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Regional Trade and "the Medicine Line": The National Border Effect in U.S. Commodity Flow Data

Russell Hillberry


The role of national borders in the international economy has been a topic of widespread public discussion in recent years. The conventional wisdom on the topic is that in an increasingly integrated global economy with relatively low formal trade barriers, national borders are no longer important inhibitors of trade. McCallum (1995) cast some doubt on this belief when he found that, after adjusting for economic size and geographic distance, trade among Canadian provinces was more than twenty times greater than trade between those same provinces and U.S. states.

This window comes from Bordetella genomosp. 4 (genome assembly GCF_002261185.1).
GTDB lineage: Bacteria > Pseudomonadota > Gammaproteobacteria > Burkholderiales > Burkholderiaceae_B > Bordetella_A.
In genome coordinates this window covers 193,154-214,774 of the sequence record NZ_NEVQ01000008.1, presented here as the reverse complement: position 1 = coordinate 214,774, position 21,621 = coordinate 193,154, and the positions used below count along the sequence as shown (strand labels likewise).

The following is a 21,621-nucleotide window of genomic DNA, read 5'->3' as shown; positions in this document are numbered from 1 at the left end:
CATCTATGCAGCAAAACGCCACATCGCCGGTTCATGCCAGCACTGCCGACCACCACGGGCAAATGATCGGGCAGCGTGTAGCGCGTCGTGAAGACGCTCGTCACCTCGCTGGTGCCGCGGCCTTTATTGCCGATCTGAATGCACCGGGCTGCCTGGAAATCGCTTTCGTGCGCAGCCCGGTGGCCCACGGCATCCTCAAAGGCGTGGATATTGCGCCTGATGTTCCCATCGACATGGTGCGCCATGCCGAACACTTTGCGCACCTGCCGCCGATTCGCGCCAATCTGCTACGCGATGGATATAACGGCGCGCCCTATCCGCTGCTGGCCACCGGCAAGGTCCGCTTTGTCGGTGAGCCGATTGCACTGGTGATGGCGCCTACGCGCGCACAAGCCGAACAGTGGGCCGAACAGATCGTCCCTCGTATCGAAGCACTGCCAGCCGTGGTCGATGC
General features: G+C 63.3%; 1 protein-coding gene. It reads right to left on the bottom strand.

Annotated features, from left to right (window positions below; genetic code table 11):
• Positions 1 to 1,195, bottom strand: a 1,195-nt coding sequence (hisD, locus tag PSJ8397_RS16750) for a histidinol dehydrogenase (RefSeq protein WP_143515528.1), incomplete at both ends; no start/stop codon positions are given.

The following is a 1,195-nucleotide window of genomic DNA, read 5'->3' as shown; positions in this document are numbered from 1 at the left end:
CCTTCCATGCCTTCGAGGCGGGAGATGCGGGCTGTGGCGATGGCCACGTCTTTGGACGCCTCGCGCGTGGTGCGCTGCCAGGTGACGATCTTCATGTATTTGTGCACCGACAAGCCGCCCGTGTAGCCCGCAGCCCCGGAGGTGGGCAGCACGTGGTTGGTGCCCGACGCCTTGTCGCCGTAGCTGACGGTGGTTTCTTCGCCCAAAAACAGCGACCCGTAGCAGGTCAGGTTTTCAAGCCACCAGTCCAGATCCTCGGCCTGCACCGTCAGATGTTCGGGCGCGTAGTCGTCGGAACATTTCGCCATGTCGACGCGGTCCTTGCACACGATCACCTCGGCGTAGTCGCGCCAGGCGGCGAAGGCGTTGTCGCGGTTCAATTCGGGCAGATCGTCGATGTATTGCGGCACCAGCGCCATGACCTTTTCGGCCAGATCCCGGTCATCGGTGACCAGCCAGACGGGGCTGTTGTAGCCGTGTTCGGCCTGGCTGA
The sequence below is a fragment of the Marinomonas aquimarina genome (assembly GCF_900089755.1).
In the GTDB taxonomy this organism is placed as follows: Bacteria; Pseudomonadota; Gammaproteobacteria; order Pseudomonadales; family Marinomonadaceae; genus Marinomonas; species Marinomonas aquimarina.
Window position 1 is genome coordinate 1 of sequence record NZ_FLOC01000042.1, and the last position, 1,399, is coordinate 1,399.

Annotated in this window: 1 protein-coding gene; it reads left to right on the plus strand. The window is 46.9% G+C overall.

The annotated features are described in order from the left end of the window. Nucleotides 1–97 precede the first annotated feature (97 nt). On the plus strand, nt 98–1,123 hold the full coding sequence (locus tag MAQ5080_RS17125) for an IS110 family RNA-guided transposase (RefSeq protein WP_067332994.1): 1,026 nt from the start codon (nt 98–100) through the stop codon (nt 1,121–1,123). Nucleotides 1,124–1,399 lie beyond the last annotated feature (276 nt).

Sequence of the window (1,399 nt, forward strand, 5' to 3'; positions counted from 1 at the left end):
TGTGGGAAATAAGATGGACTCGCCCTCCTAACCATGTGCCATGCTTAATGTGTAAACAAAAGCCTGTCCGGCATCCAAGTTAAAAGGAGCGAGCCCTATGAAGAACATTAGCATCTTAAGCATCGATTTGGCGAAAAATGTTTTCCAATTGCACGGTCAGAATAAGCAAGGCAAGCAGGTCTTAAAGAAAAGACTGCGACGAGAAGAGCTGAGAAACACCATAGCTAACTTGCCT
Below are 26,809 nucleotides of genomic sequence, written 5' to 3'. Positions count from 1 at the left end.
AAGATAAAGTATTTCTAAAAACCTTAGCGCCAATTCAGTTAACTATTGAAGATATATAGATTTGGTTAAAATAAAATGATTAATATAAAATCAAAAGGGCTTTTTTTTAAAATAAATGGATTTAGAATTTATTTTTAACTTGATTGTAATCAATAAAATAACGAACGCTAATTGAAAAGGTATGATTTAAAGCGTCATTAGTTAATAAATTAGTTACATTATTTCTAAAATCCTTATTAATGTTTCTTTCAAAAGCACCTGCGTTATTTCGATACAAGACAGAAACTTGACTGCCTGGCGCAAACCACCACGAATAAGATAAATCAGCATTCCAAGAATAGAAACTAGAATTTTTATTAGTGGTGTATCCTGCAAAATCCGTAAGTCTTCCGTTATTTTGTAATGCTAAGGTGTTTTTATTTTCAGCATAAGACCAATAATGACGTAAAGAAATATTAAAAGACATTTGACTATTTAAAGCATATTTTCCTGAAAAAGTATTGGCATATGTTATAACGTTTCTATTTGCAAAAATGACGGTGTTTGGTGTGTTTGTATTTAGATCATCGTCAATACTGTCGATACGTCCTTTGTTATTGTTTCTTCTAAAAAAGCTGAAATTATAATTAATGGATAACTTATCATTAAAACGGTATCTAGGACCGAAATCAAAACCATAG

The 1993 Commodity Flow Survey (CFS) provides an unprecedented opportunity to verify these surprising results, as well as to investigate subsequent questions, such as why the border matters, and how it affects economic welfare. This paper reviews the existing literature on the geography of trade flows, describes the CFS, and attempts to verify the McCallum result at the aggregate level. Despite a number of a priori reasons to believe otherwise, the author finds that CFS estimates of the "border effect" are almost exactly equivalent to those estimated by McCallum.

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Print ISSN: 0886-5655
Online ISSN: 2159-1229